Light naphtha, fixed hydrocarbon gases, H28, H2 etc. is removed overhead from naphtha fractionator 24 and passed by Way of line 26 into cooler 27. The partially liquefied stream is then passed by way of line 28 into drum 29 from which a hydrogen-rich wet gas stream containing HZS etc. is removed overhead and passed by way of line 14 as a portion of the stripping gas introduced into absorber-stripper 13. A liquid stream of light naphtha is removed from drum 29 by way of line 31, a portion thereof being returned by way of line 32 as reflux to the fractionator and the remainder being removed from the system by way of line 33. The heavy naphtha bottoms stream is removed from fractionator 24 by way of line 34 and a portion thereof is discarded from the system by way of line 36. Another portion of the hot heavy naphtha is passed by way of line 37 into heat exchanger 22 wherein it heats up the sponge oil containing absorbed wet gases. After being partially cooled in heat exchanger 22 the heavy naphtha is passed by way of line 38 into cooler 39 and then by way of line 17 as sponge or absorber oil to the upper absorbing section of absorberstripper 13.

The heart cut naphtha U70-360 F.) is removed from naphtha fractionator 24 and passed by way of line 41 into furnace 42. The heated naphtha is then passed from the furnace by way of line 43 where it is joined with hot purified hydrogen recycle gas and passed into catalytic reforming zone 44. The charge mixture is contacted in the reforming zone with a platinum-alumina catalyst under reforming severity conditions which produces a C5-I- -reformate having a CFR-R clear octane of at least in the embodiment described herein the reforming severity is sufficient to produce a C5+ reformate of 99 CFR-R clear. The catalyst, reforming conditions etc. will be described in detail later.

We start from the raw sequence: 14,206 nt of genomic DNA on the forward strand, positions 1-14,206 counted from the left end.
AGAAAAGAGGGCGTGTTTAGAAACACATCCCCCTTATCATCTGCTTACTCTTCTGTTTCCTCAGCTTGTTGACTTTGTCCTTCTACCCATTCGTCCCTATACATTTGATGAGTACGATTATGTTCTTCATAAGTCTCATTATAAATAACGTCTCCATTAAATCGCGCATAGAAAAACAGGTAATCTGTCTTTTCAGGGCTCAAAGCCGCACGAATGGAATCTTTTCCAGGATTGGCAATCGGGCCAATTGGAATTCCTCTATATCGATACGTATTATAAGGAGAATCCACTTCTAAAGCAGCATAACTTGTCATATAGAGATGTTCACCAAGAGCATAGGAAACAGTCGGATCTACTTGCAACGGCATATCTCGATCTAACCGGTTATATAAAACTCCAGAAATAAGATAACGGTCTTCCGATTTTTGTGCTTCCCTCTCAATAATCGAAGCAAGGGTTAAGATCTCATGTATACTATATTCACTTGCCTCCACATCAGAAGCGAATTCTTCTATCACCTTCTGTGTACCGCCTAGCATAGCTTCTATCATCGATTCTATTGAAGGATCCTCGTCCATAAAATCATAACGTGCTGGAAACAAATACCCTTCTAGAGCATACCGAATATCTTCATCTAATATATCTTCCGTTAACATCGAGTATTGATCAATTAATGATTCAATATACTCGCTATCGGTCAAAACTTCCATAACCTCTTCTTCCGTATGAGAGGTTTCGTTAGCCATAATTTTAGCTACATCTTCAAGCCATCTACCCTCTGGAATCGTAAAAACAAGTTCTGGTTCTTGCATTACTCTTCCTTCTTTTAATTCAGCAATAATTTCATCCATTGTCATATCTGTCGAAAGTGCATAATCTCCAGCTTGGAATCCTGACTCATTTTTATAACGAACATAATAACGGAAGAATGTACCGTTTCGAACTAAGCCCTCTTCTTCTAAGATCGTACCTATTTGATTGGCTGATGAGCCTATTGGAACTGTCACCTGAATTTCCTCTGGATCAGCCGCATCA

The total reformer eiiduent which is comprised of the reformed hydrocarbons, H2, HZS, H2O etc. is passed by way of line 46 into cooler 47 wherein it is cooled to a temperature between about 400 to 500 F., specifically about 400 F. in this embodiment. After cooling, the total reformer effluent is passed by Way of valved line 48 into adsorption vessel 49. Although as described herein the total reformer effluent is passed into the adsorption vessels, it may previously be partially condensed to sepa- -rate and remove the reformate fraction boiling above about 270-300 F. which has a relatively low straight chain hydrocarbon content. The C54- portion of reformate boiling lower than about 270-300" F. will comprise about 35 to 60 liquid volume percent of the total C54- reformate. Thus by partially condensing and removing the higher boiling fraction of reformate, the amount of material processed through the adsorbent vessels may be reduced by as much as 50% (with substantial savings because of the reduced size of adsorption Vessels needed). While still obtaining approximately the same octane improvement upon blending the non-treated higher boiling fraction with the treated lower boiling fraction of reformate. As illustrated herein two adsorption vessels, 49 and 49a are employed although obviously a greater number may be used. These adsorption vessels contain a zeolitic adsorbent capable of adsorbing straight chain hydrocarbons, paraiiins and oletins, H28, H2O and other impurities from the reformer eiiiuent. In the illustration shown here the zeolitic adsorbent is 5 A. Molecular Sieves which have a composition corresponding to Ca2O.Al2O3.2SiO2, a surface area of about 750 111.2/ g., and a pore size not greater than approximately 5 A. While a fixed bed adsorption system is employed herein, it is apparent that a moving bed system or a fluidized bed system may also be used although not necessarily with equivalent result. yIn the embodiment of the invention shown herein adsorption vessel 49 is being used t0 treat the total reformer effluent while adsorption vessel 49a is being regenerated for later use.